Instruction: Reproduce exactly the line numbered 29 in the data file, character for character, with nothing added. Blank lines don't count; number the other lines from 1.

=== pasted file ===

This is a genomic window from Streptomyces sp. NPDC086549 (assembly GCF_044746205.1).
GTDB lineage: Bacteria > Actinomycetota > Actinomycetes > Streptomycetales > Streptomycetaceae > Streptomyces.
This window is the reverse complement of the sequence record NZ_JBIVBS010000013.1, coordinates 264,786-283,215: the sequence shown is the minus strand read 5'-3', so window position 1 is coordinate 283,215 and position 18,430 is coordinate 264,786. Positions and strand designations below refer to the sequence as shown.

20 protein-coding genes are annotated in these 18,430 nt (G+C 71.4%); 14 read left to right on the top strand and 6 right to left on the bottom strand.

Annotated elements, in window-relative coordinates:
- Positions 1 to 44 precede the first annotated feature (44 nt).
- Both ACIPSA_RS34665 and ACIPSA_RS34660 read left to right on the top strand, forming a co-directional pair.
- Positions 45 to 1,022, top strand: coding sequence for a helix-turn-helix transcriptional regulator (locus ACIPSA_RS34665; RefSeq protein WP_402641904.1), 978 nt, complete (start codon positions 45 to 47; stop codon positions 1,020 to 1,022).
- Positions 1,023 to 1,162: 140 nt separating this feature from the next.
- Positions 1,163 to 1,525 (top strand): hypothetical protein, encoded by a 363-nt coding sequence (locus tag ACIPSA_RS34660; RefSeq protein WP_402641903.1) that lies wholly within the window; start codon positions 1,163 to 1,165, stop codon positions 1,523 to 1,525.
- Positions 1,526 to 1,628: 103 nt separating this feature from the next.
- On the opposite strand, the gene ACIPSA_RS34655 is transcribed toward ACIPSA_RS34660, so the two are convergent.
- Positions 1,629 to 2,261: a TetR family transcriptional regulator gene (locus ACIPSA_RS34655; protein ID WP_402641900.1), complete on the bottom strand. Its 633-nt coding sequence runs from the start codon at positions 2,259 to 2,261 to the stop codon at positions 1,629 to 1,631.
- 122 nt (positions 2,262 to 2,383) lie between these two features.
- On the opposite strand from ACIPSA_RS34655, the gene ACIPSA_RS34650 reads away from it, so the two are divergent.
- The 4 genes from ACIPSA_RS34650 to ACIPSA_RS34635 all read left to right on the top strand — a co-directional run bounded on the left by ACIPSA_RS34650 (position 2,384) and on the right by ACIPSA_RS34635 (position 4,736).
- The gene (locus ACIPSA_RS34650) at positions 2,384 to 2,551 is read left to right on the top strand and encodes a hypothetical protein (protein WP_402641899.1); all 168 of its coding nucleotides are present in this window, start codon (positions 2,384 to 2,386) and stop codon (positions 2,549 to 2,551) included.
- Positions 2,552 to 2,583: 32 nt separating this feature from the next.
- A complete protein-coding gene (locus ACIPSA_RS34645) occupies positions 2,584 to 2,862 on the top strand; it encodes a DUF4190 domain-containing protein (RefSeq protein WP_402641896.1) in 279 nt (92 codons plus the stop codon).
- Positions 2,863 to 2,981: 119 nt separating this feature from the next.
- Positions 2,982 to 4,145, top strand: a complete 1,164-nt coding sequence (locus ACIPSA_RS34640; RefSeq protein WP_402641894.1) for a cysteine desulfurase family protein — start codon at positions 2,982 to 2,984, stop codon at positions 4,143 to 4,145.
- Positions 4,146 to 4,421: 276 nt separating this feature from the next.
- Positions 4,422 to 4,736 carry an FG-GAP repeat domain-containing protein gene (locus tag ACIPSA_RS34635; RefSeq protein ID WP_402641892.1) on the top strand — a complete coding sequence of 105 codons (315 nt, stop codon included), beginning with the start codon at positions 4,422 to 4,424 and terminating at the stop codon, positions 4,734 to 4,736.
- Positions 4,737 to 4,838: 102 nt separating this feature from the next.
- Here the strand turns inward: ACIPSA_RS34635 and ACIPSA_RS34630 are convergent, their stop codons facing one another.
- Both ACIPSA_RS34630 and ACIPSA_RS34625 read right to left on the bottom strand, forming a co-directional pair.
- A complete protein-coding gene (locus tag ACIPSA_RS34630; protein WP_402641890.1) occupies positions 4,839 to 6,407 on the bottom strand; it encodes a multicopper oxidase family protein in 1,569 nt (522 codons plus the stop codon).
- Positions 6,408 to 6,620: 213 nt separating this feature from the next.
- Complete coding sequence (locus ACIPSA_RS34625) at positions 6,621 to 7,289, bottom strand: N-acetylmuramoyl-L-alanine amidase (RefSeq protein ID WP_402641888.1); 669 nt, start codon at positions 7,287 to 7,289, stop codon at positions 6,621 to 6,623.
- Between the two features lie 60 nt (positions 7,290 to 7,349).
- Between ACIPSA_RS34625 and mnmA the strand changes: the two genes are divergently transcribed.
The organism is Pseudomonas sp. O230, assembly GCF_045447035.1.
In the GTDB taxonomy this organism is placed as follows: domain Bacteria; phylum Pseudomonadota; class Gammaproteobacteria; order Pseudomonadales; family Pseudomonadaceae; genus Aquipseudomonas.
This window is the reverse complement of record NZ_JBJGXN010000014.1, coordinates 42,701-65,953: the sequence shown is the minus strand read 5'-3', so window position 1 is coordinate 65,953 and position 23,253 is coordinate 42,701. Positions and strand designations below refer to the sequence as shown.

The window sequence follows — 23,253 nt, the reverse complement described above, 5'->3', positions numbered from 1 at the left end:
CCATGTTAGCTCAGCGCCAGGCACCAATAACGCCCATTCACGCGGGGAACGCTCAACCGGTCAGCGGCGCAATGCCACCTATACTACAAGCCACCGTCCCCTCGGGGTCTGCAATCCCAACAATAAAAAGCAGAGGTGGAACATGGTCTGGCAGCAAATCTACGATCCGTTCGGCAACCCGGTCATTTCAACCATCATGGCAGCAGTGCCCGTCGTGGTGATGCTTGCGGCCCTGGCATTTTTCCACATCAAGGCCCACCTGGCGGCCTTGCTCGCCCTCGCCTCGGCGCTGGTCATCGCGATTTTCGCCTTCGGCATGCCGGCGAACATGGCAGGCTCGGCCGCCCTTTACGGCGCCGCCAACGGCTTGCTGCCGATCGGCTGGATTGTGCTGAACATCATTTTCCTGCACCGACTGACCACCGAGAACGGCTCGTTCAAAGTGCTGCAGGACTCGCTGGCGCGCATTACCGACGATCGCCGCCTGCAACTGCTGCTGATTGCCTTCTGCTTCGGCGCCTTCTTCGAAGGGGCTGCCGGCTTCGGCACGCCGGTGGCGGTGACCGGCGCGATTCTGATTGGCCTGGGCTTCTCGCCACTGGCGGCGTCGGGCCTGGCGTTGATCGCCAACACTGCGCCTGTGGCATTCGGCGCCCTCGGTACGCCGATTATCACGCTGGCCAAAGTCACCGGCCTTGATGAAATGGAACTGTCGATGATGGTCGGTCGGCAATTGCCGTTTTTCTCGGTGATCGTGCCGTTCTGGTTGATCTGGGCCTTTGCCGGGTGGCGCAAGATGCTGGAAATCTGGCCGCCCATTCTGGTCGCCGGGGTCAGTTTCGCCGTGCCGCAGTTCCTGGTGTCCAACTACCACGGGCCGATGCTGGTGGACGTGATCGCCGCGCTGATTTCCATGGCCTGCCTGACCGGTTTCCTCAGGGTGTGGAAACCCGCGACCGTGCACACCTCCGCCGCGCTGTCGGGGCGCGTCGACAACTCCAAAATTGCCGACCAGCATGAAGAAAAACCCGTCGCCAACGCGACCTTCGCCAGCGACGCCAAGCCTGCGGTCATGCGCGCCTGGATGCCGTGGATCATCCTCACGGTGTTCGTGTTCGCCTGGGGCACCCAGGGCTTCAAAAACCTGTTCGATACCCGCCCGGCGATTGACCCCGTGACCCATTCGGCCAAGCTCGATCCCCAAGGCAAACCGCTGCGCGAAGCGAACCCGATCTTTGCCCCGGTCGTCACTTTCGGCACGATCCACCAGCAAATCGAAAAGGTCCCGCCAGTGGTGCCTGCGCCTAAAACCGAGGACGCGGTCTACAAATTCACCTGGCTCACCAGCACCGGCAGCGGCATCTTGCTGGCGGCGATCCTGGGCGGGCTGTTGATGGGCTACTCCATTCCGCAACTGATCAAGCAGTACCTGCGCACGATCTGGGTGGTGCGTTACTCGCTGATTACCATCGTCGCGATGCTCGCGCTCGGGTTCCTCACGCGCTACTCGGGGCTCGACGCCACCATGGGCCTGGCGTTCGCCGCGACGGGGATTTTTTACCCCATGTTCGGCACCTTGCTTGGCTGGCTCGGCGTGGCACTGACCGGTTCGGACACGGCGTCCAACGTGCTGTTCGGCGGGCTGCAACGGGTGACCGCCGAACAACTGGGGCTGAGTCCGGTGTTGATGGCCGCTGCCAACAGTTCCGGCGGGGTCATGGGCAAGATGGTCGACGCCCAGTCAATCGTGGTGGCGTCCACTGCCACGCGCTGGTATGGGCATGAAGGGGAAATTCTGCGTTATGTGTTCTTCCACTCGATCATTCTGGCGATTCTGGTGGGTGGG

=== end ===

- Complete coding sequence (locus ACIPSA_RS34625) at positions 6,621 to 7,289, bottom strand: N-acetylmuramoyl-L-alanine amidase (RefSeq protein ID WP_402641888.1); 669 nt, start codon at positions 7,287 to 7,289, stop codon at positions 6,621 to 6,623.